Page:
We, artists and human rights advocates, express our deep concern over the screening of AMO, a series about the brutal war on Drugs campaign waged in the Philippines. According to its director Brillante Mendoza, the show will dramatize the drug problem in the country from the point of view of the victims as well as the “victimizer”.
The Asian Network of People who Use Drugs (ANPUD) and the International Network of People who Use Drugs (INPUD) have released an open letter to Mr. Reed Hastings, Chief Executive Officer (CEO) of Netflix. In the letter, the two human rights organizations demand that Netflix immediately cancel plans to stream the Philippines drug war series “AMO” that actively promotes murder, extrajudicial killings, violence, and the war on drugs in the Philippines.
The Asian Network of People who Use Drugs (ANPUD) welcomes the decision of the International Criminal Court (ICC) to open a preliminary examination into the war on drugs in the Philippines.
As Philippine Government sponsored mass killings top 13,000, a global coalition of NGOs and advocates say International Criminal Court (ICC) intervention is urgent following the Philippine governments denials and threats to withdraw from the ICC.
ANPUD led a global petition demanding Apple Incorporation’s Chief Executive Officer (CEO) Mr. Tim Cook to urgently perform a formal review and remove all the apps made available by Apple immediately and issue an apology for hosting insensitive content. The petition was a successful advocacy effort in that the letter was able to generate huge media attention and some of the games were removed from the App Store. The case study is intended to document the story of victory and disseminate the detailed set of actions performed in the process.
One of the unintended consequences of international drug control is the way we perceive and deal with the users of drugs that have been made illegal. A system appears to have been created in which those who fall into the web of dependence find themselves excluded and marginalized from the social mainstream, tainted with a moral stigma, and often unable to find treatment, even when they may be motivated to want it.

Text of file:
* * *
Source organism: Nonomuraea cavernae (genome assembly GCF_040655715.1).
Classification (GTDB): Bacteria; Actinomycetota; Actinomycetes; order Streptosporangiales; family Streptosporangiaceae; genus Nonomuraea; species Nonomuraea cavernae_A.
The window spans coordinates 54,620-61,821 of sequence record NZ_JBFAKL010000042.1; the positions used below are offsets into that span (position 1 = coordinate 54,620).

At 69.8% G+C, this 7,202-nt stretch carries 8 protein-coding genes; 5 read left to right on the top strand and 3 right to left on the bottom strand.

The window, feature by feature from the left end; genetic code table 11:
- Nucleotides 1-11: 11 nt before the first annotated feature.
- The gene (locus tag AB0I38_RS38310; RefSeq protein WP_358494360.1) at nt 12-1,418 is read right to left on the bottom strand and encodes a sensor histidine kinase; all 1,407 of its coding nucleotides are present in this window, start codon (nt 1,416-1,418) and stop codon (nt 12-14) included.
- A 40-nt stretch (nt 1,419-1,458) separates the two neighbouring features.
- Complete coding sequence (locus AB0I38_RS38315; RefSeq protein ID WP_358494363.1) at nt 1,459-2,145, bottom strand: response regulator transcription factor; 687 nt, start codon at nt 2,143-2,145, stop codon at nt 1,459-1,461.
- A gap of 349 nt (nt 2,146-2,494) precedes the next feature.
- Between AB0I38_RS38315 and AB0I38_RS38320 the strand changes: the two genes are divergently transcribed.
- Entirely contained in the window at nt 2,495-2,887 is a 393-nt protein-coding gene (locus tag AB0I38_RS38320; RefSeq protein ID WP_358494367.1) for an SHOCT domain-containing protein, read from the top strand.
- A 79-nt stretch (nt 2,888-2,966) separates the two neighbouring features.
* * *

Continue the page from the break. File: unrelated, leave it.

In the letter, 131 organizations including human rights and drug policy reform groups have demanded Apple to immediately remove apps (games) that are promoting murder, extrajudicial killings, violence, and the war on drugs in the Philippines.
Anand spoke along with five other panelists at a session titled “Dying Democracy: A Public Forum on the War on Drugs and Human Rights in the Philippines” that was organized by the Advocacy Network Against Killings in the Philippines (ANAK) on October 5, 2017 at the Foreign Correspondents’ Club of Thailand in Bangkok.
Numerous apps currently available through Apple are actively promoting the war on people who use drugs in the Philippines, a war that has resulted in the state-endorsed murders of more than 13,000 people – many of them children – ostensibly suspected of using or selling drugs since June 2016.
In this issue of JAIDS, Verdery and colleagues report a social network study of persons who inject drugs (PWID) in 2 cities in the Philippines.